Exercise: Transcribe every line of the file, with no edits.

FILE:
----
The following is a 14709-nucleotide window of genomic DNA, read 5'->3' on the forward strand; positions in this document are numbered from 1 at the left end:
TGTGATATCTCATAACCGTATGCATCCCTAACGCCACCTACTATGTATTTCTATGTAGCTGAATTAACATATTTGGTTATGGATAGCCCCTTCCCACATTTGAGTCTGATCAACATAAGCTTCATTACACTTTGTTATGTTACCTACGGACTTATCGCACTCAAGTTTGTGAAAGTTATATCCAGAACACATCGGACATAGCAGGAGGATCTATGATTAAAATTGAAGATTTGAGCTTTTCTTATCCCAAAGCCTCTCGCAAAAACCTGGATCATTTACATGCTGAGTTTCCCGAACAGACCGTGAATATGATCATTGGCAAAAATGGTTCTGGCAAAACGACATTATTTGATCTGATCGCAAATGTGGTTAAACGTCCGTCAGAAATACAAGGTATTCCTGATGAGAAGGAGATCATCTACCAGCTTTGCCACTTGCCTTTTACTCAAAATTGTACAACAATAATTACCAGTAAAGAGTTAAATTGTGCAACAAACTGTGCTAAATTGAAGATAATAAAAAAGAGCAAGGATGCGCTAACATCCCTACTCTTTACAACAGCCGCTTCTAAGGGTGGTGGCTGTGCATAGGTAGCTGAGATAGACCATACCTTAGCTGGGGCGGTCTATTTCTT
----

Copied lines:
The following is a 14709-nucleotide window of genomic DNA, read 5'->3' on the forward strand; positions in this document are numbered from 1 at the left end:
TGTGATATCTCATAACCGTATGCATCCCTAACGCCACCTACTATGTATTTCTATGTAGCTGAATTAACATATTTGGTTATGGATAGCCCCTTCCCACATTTGAGTCTGATCAACATAAGCTTCATTACACTTTGTTATGTTACCTACGGACTTATCGCACTCAAGTTTGTGAAAGTTATATCCAGAACACATCGGACATAGCAGGAGGATCTATGATTAAAATTGAAGATTTGAGCTTTTCTTATCCCAAAGCCTCTCGCAAAAACCTGGATCATTTACATGCTGAGTTTCCCGAACAGACCGTGAATATGATCATTGGCAAAAATGGTTCTGGCAAAACGACATTATTTGATCTGATCGCAAATGTGGTTAAACGTCCGTCAGAAATACAAGGTATTCCTGATGAGAAGGAGATCATCTACCAGCTTTGCCACTTGCCTTTTACTCAAAATTGTACAACAATAATTACCAGTAAAGAGTTAAATTGTGCAACAAACTGTGCTAAATTGAAGATAATAAAAAAGAGCAAGGATGCGCTAACATCCCTACTCTTTACAACAGCCGCTTCTAAGGGTGGTGGCTGTGCATAGGTAGCTGAGATAGACCATACCTTAGCTGGGGCGGTCTATTTCTT